One Night (2012 film)

One Night (French: 38 témoins), also known as 38 Witnesses, is a 2012 Belgian-French drama film directed by Lucas Belvaux.[2] It was written by Belvaux based on Didier Decoin's novel Est-ce ainsi que les femmes meurent?. It premiered on 30 January 2012, at the International Film Festival Rotterdam. The film was nominated for seven Magritte Awards, winning Best Screenplay.[3]

One Night
38 témoins poster.jpg
Film poster
Directed byLucas Belvaux
Produced byYvan Attal
Patrick Quinet
Patrick Sobelman
Screenplay byLucas Belvaux
Based onEst-ce ainsi que les femmes meurent?
by Didier Decoin
StarringYvan Attal
Sophie Quinton
Nicole Garcia
Music byArne Van Dongen
CinematographyPierric Gantelmi d'Ille
Edited byLudo Troch
Agat Films & Cie
Distributed byCinéart (Belgium) Diaphana Films (France)
Release date
Running time
104 minutes
Budget$7.1 million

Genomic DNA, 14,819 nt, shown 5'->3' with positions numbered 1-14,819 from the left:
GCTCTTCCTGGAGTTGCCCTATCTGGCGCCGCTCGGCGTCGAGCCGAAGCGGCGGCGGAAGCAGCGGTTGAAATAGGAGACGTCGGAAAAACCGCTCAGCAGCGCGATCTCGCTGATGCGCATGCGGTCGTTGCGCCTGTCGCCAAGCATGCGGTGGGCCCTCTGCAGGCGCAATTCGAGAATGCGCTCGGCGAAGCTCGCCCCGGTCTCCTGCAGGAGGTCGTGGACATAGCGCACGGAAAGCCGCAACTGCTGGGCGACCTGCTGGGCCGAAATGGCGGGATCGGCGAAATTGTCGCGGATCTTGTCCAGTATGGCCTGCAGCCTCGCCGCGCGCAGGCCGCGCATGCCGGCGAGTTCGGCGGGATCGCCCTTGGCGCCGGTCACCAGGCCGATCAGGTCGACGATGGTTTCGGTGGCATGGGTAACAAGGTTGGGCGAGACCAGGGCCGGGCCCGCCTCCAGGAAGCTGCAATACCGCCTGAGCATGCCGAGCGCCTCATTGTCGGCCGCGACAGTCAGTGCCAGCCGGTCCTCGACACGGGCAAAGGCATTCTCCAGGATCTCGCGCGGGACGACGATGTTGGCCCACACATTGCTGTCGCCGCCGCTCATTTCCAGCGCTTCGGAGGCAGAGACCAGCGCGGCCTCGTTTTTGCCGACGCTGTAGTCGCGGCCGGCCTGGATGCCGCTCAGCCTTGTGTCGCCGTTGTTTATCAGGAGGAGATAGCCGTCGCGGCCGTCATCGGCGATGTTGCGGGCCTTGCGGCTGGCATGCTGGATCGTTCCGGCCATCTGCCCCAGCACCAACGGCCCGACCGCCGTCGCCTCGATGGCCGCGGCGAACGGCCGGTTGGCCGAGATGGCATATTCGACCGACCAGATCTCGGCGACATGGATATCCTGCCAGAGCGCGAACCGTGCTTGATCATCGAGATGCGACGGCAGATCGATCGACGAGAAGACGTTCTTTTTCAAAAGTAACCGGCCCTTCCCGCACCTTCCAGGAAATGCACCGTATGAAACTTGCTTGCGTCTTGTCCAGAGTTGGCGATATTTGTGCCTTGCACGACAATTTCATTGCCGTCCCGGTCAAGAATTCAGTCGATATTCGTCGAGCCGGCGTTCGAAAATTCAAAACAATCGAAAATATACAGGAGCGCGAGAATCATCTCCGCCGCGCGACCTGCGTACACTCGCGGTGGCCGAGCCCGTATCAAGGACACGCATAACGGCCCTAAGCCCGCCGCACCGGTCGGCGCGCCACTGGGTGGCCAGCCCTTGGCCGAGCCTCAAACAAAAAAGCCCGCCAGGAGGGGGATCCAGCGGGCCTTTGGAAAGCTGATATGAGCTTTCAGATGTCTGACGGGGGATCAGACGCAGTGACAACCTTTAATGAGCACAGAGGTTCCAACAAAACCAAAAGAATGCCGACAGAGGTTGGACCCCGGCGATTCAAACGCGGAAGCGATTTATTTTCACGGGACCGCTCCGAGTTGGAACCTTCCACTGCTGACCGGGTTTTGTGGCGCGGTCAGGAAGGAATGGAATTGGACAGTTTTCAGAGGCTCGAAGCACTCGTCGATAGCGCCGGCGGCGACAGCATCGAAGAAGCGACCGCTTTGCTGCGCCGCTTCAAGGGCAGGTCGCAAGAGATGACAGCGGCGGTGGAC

Box office$3.3 million[1]


When Louise Morvand returns from a business trip to China she discovers that a crime has been committed in her hometown. A woman has been murdered in the very street where Louise lives with her husband Pierre. Upon initial police investigation it appears that there were no witnesses to the crime,[4] and Louise's neighbours seem to be strangely uninterested in finding the murderer. Haunted by a feeling of guilt, Pierre goes to the police station and admits that he heard screams and saw the attacked woman from the window on the night of the murder. Following his testimony at the police, Pierre is misunderstood by his wife and ostracized and harassed by his neighbours. A full investigation reveals that 38 people actually witnessed the crime, but none of them called police or did anything to help the victim. Journalist Sylvie Loriot is determined to reveal the truth to the public. The police reconstructs the crime with the help of the witnesses, and Louise leaves her husband.



  1. ^ "38 TÉMOINS (2012)". JP' Box-Office. Retrieved 2012-01-30.
  2. ^ "38 Witnesses". Retrieved 2014-01-23.
  3. ^ Leurquin, Anne-Sophie (February 2, 2013). "Quatre Magritte pour " A perdre la raison "". Le Soir (in French). Archived from the original on February 4, 2013. Retrieved February 3, 2013.
  4. ^ "One Night (2012)". Retrieved 2020-09-05.

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